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Emmys: Fox Confirms This Year’s Awards Show Won’t Have a Host

There will be no host on this year’s Primetime Emmy telecast. Fox Entertainment CEO Charlie Collier confirmed the news on Wednesday morning during the network’s portion of the Television Critics Assn. press tour.

Variety first reported in June that the network, producers and Television Academy were leaning toward going host-less with this year’s ceremony. And such a move seemed increasingly likely as the Emmys drew closer without a host announcement. With just a month and a half to go before the Sept. 22 event, securing a host at this late date would have been unlikely (though not impossible).

But it has been apparent that Fox is looking to shake up this year’s telecast, which included the unique decision to pair two different producers together to oversee the show: Don Mischer Prods. and Done+Dusted. Their mandate: Team up to give the Emmys a makeover.

Going without a host is part of that. It’s the first time the Emmy Awards has been host-less since 2003, when the show also aired on Fox. Without one, that gives the producers time to focus on other elements — including the new series joining the race for the first time, as well as the several iconic shows ending their run this year. In particular, it’s the swan song for HBO’s Emmy frontrunner “Game of Thrones,” which made history in 2019 with 32 nominations, the most ever in a single year for any series.

This year also happens to be a major anniversary milestone for some of the biggest TV series in recent history, such as the 30th anniversary of “Seinfeld” and the 25th anniversary of “Friends” and “ER.” Coincidentally, the Emmys may also want to recognize the upcoming 30th anniversary of Fox’s “Beverly Hills, 90210,” as Fox’s meta-filled “BH 90210” will have just completed its summertime run. It’s been rumored that Don Mischer Prods. and Done+Dusted have been eager to pay tribute to some of those fan favorite shows, which perhaps means some on-stage reunions.

Without a host, there’s also breathing room to showcase all of the awards and industry players being honored. With approximately 27 categories handed out during the ceremony, it’s usually a tight fit at the Emmys.

“Our job is to assess how to elevate the program in the year we’re lucky enough to broadcast it,” Collier said. “What’s interesting to me this year is how many shows we’re saying goodbye to. You have to look at the trade off. If you have a host and an opening number, that’s 15-20 minutes that you don’t have to salute the shows.”

Collier said no one was ever asked to host, although several names were discussed during preliminary planning. “We’ve had a lot of names on the board,” he said. “But the conclusion we’ve reached is that in this year when we’re highlighting so many shows that are going away that it would be a really strategic use of the Emmys to not have a host.”

The decision to go without a host also comes following last year’s disappointing ratings. The 2018 ceremony on NBC averaged a 2.4 rating among adults 18-49 and 10.2 million viewers, making it the least-watched Emmys on record. “Saturday Night Live Weekend Update” anchors Michael Che and Colin Jost hosted last year, to mixed reactions.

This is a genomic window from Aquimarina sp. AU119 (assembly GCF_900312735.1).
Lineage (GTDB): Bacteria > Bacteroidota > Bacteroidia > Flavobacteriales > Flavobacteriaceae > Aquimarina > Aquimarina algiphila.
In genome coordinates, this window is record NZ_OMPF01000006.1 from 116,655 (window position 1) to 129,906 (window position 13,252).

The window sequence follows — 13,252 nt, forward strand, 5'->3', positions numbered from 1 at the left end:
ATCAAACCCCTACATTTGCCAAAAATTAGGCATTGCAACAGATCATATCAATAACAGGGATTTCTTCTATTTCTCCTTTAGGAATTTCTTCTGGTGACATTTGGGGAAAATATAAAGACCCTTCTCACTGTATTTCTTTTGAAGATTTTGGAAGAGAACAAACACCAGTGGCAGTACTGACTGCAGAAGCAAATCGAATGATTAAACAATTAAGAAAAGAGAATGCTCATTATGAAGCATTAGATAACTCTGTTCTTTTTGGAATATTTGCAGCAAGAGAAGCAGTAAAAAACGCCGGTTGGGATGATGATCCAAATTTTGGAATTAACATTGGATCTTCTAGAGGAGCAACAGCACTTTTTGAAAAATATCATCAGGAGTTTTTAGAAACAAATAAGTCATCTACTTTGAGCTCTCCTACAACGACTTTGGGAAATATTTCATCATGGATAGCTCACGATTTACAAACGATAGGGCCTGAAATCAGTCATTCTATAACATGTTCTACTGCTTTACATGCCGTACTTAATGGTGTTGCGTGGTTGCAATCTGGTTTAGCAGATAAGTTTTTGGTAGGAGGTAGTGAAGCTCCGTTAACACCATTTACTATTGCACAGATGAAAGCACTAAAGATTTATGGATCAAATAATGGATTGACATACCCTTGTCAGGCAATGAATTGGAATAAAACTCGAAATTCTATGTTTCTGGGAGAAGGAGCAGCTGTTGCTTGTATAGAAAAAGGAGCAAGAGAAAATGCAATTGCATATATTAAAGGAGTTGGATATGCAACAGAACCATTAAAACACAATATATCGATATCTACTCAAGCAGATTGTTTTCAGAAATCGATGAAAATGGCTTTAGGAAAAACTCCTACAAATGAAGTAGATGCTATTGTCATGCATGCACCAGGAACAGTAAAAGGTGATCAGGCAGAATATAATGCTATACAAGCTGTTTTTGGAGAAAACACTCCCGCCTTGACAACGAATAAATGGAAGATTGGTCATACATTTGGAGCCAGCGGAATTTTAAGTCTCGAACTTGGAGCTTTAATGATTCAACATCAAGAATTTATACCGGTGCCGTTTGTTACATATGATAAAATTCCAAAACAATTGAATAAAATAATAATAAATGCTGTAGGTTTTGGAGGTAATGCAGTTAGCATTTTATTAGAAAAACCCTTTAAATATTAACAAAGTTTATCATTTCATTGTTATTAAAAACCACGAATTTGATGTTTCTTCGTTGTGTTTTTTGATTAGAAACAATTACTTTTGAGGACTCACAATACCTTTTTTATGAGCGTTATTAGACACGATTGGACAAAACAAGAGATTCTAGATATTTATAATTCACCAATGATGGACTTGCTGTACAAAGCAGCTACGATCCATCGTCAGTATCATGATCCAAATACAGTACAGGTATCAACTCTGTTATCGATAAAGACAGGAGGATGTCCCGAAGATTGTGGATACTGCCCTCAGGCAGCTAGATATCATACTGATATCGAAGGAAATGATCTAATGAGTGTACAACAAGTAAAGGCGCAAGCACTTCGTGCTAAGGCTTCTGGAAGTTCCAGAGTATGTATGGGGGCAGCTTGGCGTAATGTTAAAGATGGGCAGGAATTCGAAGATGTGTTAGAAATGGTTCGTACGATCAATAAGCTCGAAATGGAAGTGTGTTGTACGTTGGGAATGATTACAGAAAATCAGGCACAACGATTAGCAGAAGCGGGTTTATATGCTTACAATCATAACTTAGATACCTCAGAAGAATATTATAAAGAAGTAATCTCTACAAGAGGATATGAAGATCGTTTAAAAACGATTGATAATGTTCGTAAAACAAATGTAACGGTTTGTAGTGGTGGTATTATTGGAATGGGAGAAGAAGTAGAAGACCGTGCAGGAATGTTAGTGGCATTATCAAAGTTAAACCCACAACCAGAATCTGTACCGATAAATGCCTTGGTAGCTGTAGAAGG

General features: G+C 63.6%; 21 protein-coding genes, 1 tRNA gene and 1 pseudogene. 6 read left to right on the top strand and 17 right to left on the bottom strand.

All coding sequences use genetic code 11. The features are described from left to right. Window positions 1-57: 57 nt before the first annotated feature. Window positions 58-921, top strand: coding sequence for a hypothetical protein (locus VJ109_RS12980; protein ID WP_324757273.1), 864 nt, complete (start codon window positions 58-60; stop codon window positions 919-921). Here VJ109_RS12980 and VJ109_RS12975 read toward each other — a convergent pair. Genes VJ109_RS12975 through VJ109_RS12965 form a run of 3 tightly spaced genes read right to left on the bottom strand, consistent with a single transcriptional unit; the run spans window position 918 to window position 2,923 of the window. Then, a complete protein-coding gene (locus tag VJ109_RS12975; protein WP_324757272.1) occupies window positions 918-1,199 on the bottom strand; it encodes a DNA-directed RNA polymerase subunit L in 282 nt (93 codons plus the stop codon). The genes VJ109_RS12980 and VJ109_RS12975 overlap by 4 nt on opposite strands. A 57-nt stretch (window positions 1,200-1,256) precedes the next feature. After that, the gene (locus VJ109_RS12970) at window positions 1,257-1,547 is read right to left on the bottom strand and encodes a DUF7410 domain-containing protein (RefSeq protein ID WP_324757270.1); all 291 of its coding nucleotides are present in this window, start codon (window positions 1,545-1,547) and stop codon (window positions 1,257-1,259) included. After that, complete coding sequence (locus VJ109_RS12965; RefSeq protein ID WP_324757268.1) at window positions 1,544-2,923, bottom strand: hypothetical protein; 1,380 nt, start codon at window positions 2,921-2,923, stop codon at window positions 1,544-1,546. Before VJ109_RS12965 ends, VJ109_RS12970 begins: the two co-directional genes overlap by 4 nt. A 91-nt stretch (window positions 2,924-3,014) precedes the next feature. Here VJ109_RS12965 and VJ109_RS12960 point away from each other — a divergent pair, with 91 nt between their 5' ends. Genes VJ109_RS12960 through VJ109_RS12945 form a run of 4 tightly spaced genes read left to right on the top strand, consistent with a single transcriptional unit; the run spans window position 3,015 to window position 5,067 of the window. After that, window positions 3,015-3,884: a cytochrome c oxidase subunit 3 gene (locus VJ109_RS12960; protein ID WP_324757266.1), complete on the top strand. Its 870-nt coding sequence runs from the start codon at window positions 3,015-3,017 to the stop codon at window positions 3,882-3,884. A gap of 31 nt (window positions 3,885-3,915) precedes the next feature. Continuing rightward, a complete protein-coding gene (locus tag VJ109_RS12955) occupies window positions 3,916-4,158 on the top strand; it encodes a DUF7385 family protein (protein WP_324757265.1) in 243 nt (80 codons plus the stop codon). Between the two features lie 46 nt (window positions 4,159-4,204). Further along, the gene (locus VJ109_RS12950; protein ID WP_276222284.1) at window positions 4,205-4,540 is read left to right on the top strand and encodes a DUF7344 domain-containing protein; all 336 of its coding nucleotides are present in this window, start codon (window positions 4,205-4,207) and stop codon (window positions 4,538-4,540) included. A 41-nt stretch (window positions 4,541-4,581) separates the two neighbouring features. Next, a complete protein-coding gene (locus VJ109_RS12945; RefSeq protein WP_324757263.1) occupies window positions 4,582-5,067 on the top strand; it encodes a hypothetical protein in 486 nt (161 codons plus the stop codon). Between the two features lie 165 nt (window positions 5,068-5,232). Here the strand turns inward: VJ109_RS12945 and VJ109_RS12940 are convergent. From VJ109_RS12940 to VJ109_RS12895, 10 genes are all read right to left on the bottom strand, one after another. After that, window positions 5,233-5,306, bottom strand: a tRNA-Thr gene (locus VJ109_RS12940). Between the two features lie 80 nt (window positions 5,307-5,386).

On the flip side, this year’s Academy Awards on ABC improved its ratings this year by 12 percent among viewers and 13 percent with adults 18-49. Most of the credit goes to this year’s crop of populist best picture nominees, but the fact that the show didn’t have a host — and perhaps moved at a quicker pace as a result — may have also been a factor.

“That was a piece of information that we gathered, it did do very well, it’s something payed attention to,” Collier added. “Spending more time on those shows and giving them a way to be elevated was the right thing to do.”

Besides 2003, the Emmys also went without a host in 1998 (on NBC) and 1975 (on CBS). Fox doesn’t have a late-night talk show franchise like ABC, CBS and NBC, so there was no obvious candidate to host this year’s Emmys on the network. “Brooklyn Nine-Nine’s” Andy Samberg hosted the Emmys in 2015, the last time it aired on Fox, but that show is now on NBC. It’s not easy to find the right host for key awards shows anymore, as many top-tier candidates see little upside to the gig, given the amount of scrutiny they receive in social media.

“It is a no-win type situation,” Jimmy Kimmel (who has hosted both the Emmys and the Oscars) told reporters earlier this week. “It’s a very difficult job, and even when it seems like it was great, you then go home and go, like, ‘Oh, some people didn’t think it was great.’ So if you don’t care about what people say, I think it’s a good gig. I do. So, for me, it’s kind of a f—ing nightmare.”

Now the conversation will shift to what Don Mischer Prods. and Done+Dusted have in store for this year’s host-free Emmy telecast — and such speculation might also trigger tune-in from curious audiences.

For Fox, this year’s Emmys is a chance to promote its new look (including more live sports) on the eve of the new TV season. Fox is heading into fall as an independent network (as most of its former siblings, including sister studio 20th Century Fox TV, are now a part of Disney), and this year’s Emmy telecast is, in some ways, a debut party for its new, slimmed-down organization. The Emmys traditionally serve as a bit of a kickoff for the new TV season, and Fox’s fall lineup gets underway the following night with “9-1-1” and new drama “Prodigal Son.”

The 71st annual Emmy Awards will air live from the Microsoft Theater at L.A. LIVE in Los Angeles on Sunday, Sept. 22, at 8 p.m. ET/5 p.m. PT on Fox.

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